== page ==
Despite a national unemployment rate in the neighborhood of 8 percent, the 12-month job-cut total for 2012 is at the lowest level since 1997.
The latest report from outplacement consultancy Challenger, Gray & Christmas, Inc., shows employers cut 523,362 last year -- the lowest year-end total since 1997, when employers announced 434,350 job cuts. The 2012 total was also 14 percent lower than the 606,082 job cuts announced in 2011.
Meanwhile, after three consecutive months of increased job-cutting activity, the number of planned reductions announced in December plunged to 32,556 -- the second lowest monthly total of the year.
The December total was 43 percent fewer than the 57,081 November cuts and 22 percent lower than a year ago, when employers announced 41,785 cuts. The only month in 2012 to see fewer job cuts than December was August, when job cuts totaled 32,239.
Despite the December decline, planned terminations in the fourth quarter were up 33 percent from the previous quarter. Employers announced 137,361 job cuts in the final three months of year, compared to 102,910 in the third quarter. The third-quarter total was the lowest quarterly total since 81,568 job cuts were announced in the second quarter of 2000.
“We saw a few spikes in monthly job cuts in 2012 and there were some significant mass layoffs that definitely reminded us that not every industry is enjoying the fruits of recovery,” said John A. Challenger, chief executive officer of Challenger, Gray & Christmas. “However, the overall pace of downsizing was at its slowest since the end of the recession. In fact, we have not seen this level of job cutting since before the dot.com collapse and subsequent 2001 recession.”
One of these significant mass firings occurred in December, when banking giant Citigroup announced 11,000 job cuts early in the month. The Citigroup announcement accounted for the majority of the 11,355 job cuts announced last month in the financial sector, which was the top job-cutting sector in December. The transportation sector was a distant second with 4,844 job cuts.
The leading job-cut sector for the year was the computer industry, with a total of 46,164 announced terminations since January. That marks a 215 percent increase from 2011, when these firms announced 14,677 job cuts. It is worth noting that nearly 60 percent of the computer cuts in 2012 were the result of the May job-cut announcement from Hewlett-Packard impacting 27,000 workers.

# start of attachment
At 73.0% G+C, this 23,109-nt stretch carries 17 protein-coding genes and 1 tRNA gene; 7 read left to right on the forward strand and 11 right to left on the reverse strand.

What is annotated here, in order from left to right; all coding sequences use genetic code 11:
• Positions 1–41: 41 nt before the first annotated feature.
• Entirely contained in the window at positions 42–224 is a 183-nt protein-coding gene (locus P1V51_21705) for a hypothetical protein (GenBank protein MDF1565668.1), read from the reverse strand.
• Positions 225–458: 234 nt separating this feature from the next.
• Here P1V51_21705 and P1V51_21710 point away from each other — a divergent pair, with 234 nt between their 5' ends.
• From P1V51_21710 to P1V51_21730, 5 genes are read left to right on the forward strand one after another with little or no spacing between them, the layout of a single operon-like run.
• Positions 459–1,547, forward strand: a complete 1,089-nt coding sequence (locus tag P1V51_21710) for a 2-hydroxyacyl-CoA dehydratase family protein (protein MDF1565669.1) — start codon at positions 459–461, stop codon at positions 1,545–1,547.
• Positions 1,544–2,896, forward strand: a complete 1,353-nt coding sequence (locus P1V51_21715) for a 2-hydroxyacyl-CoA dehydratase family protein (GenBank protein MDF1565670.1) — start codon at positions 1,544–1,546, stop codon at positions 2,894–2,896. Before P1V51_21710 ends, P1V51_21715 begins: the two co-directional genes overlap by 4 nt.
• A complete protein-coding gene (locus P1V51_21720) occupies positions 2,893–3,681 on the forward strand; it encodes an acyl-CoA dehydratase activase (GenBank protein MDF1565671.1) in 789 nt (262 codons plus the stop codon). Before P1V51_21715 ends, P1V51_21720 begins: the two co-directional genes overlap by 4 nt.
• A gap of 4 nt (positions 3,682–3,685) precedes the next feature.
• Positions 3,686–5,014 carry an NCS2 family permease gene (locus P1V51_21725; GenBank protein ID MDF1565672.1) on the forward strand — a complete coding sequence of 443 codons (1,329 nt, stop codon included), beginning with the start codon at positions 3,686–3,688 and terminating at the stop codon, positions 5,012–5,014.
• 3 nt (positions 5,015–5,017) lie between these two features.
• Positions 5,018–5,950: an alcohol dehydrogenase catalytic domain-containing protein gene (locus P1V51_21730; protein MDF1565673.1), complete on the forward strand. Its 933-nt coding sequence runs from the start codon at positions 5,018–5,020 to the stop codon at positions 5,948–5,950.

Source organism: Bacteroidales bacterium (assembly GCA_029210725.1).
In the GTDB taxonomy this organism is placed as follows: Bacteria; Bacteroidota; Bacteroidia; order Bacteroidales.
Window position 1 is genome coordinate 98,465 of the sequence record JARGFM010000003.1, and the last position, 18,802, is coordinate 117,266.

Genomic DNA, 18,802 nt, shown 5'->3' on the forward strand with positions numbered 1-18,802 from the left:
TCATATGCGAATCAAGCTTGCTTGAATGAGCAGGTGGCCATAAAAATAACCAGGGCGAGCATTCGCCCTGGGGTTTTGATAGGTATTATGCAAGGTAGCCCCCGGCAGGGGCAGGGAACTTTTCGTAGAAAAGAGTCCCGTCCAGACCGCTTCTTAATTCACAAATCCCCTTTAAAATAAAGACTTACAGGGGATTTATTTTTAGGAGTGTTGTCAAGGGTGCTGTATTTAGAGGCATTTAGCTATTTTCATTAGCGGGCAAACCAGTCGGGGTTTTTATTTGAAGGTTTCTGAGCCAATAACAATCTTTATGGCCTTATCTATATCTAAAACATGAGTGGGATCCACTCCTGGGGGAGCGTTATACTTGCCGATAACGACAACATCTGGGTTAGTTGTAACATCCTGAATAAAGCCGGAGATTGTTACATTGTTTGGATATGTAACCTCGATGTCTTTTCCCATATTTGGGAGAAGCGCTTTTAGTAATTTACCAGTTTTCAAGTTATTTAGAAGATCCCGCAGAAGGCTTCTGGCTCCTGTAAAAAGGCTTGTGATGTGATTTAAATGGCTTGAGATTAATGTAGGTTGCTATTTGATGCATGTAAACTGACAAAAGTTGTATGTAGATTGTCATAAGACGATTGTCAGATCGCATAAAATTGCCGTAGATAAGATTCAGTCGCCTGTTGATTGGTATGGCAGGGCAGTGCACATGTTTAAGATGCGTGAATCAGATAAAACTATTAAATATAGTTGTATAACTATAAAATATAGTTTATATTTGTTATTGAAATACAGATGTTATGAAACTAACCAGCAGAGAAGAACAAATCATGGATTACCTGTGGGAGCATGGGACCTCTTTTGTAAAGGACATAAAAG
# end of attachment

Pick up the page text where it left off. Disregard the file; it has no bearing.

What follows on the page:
The transportation sector, which was the second leading job-cut sector in December, was also the second largest job cutter for the year. The 42,107 job cuts announced by these firms in 2012 were up 189 percent from 14,584 planned cuts in 2011.
Declines in cuts
While a handful of industries experienced increased downsizing in 2012, several sectors, including construction, retail, financial services, and aerospace and defense saw decreased job-cut activity. Perhaps the most dramatic decline occurred in the government sector, where job cuts plunged 90 percent from an industry-leading 183,064 in 2011 to just 19,128 in 2012.
“The fact that the top job-cutting industry in 2011 shed nearly 190,000 workers while the top job cutter this year did not even crack 50,000 reveals a lot about where we are in this recovery. Despite the uncertainty related to the fiscal cliff, which has now been averted thanks to a last-minute deal, employers held steady in the final months of the year and avoided a surge in mass layoffs,” said Challenger.
According to the latest available data from the Bureau of Labor Statistics, private-sector payrolls achieved net gains averaging 154,000 new workers each month through November 2012. Overall, private-sector employment increased by 1,697,000 new workers from January through November. That remains well off the pre-recession peak, which in 2005, saw private-sector payrolls increase by an average of 193,000 new workers per month for an annual total of 2,312,000 new jobs.
“Friday’s report on December employment could show a hiring boost from construction and other new jobs related to post-hurricane clean-up efforts on the East Coast,” said Challenger. “Late holiday season hiring may also show up in retail employment numbers. However, with one report indicating that holiday retail sales were weaker than expected, we could see a purging of retail workers in future employment reports.”
In 20 full years of tracking since 1993, January has been the top job-cut month of the year nine times. The next closest month is December, which has been the top job-cut month just three times. Since 1993, job cuts have averaged 101,084 in January. The second largest monthly average over the same period is 80,321 job cuts in October.